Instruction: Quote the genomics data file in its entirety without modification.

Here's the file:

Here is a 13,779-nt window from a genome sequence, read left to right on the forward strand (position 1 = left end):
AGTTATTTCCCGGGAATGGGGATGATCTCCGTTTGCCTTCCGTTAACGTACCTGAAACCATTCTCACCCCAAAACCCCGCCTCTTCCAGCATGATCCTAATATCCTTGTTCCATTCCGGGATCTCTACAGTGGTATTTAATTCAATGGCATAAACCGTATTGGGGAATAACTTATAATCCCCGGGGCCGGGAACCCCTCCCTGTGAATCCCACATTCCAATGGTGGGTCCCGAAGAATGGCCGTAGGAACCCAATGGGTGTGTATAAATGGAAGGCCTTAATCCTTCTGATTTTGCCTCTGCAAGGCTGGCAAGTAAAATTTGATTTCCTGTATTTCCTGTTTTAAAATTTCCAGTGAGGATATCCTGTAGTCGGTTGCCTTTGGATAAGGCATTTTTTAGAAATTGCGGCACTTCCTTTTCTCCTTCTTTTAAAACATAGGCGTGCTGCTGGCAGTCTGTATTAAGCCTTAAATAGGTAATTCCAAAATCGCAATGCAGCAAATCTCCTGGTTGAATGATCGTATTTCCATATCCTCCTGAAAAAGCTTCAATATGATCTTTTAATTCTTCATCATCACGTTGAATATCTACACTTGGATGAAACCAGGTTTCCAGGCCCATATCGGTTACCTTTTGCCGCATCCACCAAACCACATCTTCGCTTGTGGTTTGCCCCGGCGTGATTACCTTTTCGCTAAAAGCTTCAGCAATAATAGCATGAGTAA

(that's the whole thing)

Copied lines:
Here is a 13,779-nt window from a genome sequence, read left to right on the forward strand (position 1 = left end):
AGTTATTTCCCGGGAATGGGGATGATCTCCGTTTGCCTTCCGTTAACGTACCTGAAACCATTCTCACCCCAAAACCCCGCCTCTTCCAGCATGATCCTAATATCCTTGTTCCATTCCGGGATCTCTACAGTGGTATTTAATTCAATGGCATAAACCGTATTGGGGAATAACTTATAATCCCCGGGGCCGGGAACCCCTCCCTGTGAATCCCACATTCCAATGGTGGGTCCCGAAGAATGGCCGTAGGAACCCAATGGGTGTGTATAAATGGAAGGCCTTAATCCTTCTGATTTTGCCTCTGCAAGGCTGGCAAGTAAAATTTGATTTCCTGTATTTCCTGTTTTAAAATTTCCAGTGAGGATATCCTGTAGTCGGTTGCCTTTGGATAAGGCATTTTTTAGAAATTGCGGCACTTCCTTTTCTCCTTCTTTTAAAACATAGGCGTGCTGCTGGCAGTCTGTATTAAGCCTTAAATAGGTAATTCCAAAATCGCAATGCAGCAAATCTCCTGGTTGAATGATCGTATTTCCATATCCTCCTGAAAAAGCTTCAATATGATCTTTTAATTCTTCATCATCACGTTGAATATCTACACTTGGATGAAACCAGGTTTCCAGGCCCATATCGGTTACCTTTTGCCGCATCCACCAAACCACATCTTCGCTTGTGGTTTGCCCCGGCGTGATTACCTTTTCGCTAAAAGCTTCAGCAATAATAGCATGAGTAA